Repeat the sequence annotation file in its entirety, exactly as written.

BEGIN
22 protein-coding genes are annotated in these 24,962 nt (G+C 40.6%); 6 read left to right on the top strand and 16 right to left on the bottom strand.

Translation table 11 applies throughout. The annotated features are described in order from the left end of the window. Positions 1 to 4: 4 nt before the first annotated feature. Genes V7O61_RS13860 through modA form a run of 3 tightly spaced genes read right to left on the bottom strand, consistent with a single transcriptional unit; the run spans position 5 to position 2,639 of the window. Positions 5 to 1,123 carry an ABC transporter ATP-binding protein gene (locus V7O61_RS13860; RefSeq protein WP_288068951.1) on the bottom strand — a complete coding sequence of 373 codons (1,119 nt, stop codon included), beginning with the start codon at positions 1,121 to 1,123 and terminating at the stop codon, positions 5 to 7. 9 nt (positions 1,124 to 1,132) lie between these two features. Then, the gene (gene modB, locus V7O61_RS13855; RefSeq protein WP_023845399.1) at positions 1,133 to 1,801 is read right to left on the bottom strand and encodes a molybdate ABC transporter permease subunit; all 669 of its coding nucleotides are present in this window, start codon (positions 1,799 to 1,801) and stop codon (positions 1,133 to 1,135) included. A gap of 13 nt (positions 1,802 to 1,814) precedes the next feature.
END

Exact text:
22 protein-coding genes are annotated in these 24,962 nt (G+C 40.6%); 6 read left to right on the top strand and 16 right to left on the bottom strand.

Translation table 11 applies throughout. The annotated features are described in order from the left end of the window. Positions 1 to 4: 4 nt before the first annotated feature. Genes V7O61_RS13860 through modA form a run of 3 tightly spaced genes read right to left on the bottom strand, consistent with a single transcriptional unit; the run spans position 5 to position 2,639 of the window. Positions 5 to 1,123 carry an ABC transporter ATP-binding protein gene (locus V7O61_RS13860; RefSeq protein WP_288068951.1) on the bottom strand — a complete coding sequence of 373 codons (1,119 nt, stop codon included), beginning with the start codon at positions 1,121 to 1,123 and terminating at the stop codon, positions 5 to 7. 9 nt (positions 1,124 to 1,132) lie between these two features. Then, the gene (gene modB, locus V7O61_RS13855; RefSeq protein WP_023845399.1) at positions 1,133 to 1,801 is read right to left on the bottom strand and encodes a molybdate ABC transporter permease subunit; all 669 of its coding nucleotides are present in this window, start codon (positions 1,799 to 1,801) and stop codon (positions 1,133 to 1,135) included. A gap of 13 nt (positions 1,802 to 1,814) precedes the next feature.